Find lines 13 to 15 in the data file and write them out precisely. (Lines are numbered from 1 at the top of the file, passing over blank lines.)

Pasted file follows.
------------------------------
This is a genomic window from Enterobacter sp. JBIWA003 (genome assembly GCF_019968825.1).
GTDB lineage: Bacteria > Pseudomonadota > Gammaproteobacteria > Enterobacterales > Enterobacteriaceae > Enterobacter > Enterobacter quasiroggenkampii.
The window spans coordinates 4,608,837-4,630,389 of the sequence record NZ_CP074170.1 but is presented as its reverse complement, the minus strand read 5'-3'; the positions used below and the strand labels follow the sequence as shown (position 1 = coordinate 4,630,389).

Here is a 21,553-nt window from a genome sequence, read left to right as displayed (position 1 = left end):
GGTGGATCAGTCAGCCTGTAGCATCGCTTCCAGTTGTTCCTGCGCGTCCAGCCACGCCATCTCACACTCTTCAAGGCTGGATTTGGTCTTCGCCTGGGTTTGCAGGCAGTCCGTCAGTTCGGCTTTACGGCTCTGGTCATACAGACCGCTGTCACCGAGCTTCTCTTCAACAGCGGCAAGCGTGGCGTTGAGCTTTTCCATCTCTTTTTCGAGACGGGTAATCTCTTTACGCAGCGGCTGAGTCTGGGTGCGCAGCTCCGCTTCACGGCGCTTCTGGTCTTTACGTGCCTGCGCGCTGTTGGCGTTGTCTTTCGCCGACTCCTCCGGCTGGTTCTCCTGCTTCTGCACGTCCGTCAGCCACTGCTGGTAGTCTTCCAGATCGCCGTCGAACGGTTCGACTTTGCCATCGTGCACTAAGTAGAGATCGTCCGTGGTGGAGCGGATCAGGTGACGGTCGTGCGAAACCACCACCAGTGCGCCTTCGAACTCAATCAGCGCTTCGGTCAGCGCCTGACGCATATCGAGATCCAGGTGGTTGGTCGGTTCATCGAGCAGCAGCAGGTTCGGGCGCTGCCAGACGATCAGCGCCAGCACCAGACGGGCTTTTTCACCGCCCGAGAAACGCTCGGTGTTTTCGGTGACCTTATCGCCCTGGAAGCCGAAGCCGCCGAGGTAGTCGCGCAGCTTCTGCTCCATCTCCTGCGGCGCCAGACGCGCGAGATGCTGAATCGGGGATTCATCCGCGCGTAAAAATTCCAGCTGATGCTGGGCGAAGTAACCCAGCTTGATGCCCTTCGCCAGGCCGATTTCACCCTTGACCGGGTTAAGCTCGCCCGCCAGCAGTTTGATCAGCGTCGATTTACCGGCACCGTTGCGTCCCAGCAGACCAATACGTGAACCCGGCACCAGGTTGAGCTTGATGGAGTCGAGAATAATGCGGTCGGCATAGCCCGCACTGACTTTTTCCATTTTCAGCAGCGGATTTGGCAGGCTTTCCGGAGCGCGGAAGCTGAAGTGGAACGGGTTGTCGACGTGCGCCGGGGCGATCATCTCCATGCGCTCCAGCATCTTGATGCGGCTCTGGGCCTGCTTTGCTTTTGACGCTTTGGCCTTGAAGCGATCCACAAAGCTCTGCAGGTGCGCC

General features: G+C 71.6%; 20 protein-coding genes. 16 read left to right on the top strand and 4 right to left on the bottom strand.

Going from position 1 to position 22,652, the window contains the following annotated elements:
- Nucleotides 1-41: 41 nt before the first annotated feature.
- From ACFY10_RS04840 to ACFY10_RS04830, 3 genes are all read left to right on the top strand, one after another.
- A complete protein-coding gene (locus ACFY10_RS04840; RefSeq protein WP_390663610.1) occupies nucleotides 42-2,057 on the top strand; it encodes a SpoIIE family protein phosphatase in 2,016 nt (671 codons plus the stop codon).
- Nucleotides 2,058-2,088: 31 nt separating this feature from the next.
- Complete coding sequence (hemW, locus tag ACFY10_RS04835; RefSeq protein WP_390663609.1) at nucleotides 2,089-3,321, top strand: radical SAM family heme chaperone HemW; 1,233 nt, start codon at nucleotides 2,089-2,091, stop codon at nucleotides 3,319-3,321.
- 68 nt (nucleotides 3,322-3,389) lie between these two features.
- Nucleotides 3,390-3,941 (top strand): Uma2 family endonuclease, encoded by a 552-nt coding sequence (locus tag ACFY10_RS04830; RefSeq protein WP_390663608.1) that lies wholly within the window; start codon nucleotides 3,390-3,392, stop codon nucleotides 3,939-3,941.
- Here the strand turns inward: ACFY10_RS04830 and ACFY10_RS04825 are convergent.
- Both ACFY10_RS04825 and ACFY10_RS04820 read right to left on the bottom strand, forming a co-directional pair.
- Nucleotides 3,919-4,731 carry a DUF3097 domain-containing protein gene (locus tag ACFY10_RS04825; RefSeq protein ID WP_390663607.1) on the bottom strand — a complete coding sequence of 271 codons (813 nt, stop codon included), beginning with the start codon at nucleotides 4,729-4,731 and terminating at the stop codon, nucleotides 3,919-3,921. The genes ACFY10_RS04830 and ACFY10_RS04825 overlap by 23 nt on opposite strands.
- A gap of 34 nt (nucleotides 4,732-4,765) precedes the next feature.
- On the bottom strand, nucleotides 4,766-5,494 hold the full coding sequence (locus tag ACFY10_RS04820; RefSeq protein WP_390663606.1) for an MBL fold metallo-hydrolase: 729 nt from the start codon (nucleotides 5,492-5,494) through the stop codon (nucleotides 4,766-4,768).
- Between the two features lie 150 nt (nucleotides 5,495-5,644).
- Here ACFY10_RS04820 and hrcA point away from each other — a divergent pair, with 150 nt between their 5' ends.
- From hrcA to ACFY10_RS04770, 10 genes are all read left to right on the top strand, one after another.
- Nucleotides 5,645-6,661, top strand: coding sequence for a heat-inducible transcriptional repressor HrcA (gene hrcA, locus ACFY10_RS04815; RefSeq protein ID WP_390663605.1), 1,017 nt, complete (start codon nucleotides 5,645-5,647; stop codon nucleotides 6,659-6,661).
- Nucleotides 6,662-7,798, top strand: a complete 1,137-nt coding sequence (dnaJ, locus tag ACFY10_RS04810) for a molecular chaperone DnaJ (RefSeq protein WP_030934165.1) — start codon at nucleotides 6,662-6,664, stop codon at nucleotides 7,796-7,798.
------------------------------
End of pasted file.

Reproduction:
- 68 nt (nucleotides 3,322-3,389) lie between these two features.
- Nucleotides 3,390-3,941 (top strand): Uma2 family endonuclease, encoded by a 552-nt coding sequence (locus tag ACFY10_RS04830; RefSeq protein WP_390663608.1) that lies wholly within the window; start codon nucleotides 3,390-3,392, stop codon nucleotides 3,939-3,941.
- Here the strand turns inward: ACFY10_RS04830 and ACFY10_RS04825 are convergent.